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Virginia Woolf, Europe, and PeaceVol. 2 Aesthetics and Theory$
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Peter Adkins and Derek Ryan

Print publication date: 2020

Print ISBN-13: 9781949979374

Published to Liverpool Scholarship Online: May 2021

DOI: 10.3828/liverpool/9781949979374.001.0001

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PRINTED FROM LIVERPOOL SCHOLARSHIP ONLINE (www.liverpool.universitypressscholarship.com). (c) Copyright Liverpool University Press, 2021. All Rights Reserved. An individual user may print out a PDF of a single chapter of a monograph in LSO for personal use.date: 19 September 2021

The Disintegration of Sense and Bodies in Pain

The Disintegration of Sense and Bodies in Pain

Woolf, Wittgenstein, and the Rhetoric of War

(p.113) Chapter Seven The Disintegration of Sense and Bodies in Pain
Virginia Woolf, Europe, and Peace

Madelyn Detloff

Gaile Pohlhaus Jr.

Liverpool University Press

In this essay, Detloff and Pohlhaus examine Virginia Woolf and Ludwig Wittgenstein’s writings on the precarious nature of sense and certainty as a counterpoint to Elaine Scarry’s analysis of the rhetoric of war in The Body in Pain: The Making and Unmaking of the World. In her introduction, Scarry cites Virginia Woolf’s “On Being Ill” to exemplify a crucial premise of her argument about pain’s propensity to “bring[] about, even within the radius of several feet, this absolute split between one’s sense of one’s own reality and the reality of other persons” (4). “Whatever pain achieves,” Scarry argues, “it achieves in part through its unsharability, and it ensures this unsharability through its resistance to language” (4). Through a more extensive analysis of “On Being Ill” than Scarry affords, along with a reading of Woolf’s later essay, “Craftsmanship,” Detloff and Pohlhaus illuminate a distinction between Woolf’s position and a central premise of Scarry’s theory –the presumed unsharability and near inexpressibility of pain. The essay argues that Woolf was not necessarily describing a fundamental incapacity of language to express pain, but rather a social practice of failing to attend to pain and therefore failing to develop the lexical tools to express the pain adequately. If this is the diagnosis, what is called for is a shift in attention (a shift in aspect perception, to follow Wittgenstein) from the inexpressibility of pain to our collective lack of attention to pain. Wittgenstein, himself a veteran of World War I who saw plenty of “bodies in pain” at the front, proposes a different view of the relationship between pain and knowing from Scarry. Following Stanley Cavell, Detloff and Pohlhaus understand the relation between the voice of the ordinary language philosopher and the skeptic in Wittgenstein’s Investigations to be neither dismissive, nor matter of fact. As Cavell notes, the ordinary language philosopher must take the skeptic seriously if she expects herself to be taken seriously and “In all cases [the] problem is to discover the specific plight of mind and circumstances within which a human being gives voice to [their] condition” (240). For this reason, Detloff and Pohlhaus approach the differences between Scarry, Woolf, and Wittgenstein not with the aim of proving one right over the other, but rather in order to find insight in the tension between them as a means to attend to and acknowledge others’ pain.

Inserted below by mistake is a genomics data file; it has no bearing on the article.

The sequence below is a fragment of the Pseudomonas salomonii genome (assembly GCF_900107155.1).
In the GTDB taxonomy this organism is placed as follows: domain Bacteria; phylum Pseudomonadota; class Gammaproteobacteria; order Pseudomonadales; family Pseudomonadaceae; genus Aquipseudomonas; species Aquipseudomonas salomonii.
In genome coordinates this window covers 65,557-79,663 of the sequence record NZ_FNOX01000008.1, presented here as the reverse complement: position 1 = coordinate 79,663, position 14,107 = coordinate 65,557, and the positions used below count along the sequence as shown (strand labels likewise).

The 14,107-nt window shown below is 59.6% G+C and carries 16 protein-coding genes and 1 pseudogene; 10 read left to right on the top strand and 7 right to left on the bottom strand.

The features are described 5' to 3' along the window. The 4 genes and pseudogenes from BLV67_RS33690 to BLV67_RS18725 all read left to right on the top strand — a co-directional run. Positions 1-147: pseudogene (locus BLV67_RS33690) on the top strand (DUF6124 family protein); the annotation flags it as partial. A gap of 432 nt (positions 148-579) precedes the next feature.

Keywords:   Virginia Woolf, Scarry, Wittgenstein, Pain, Embodiment

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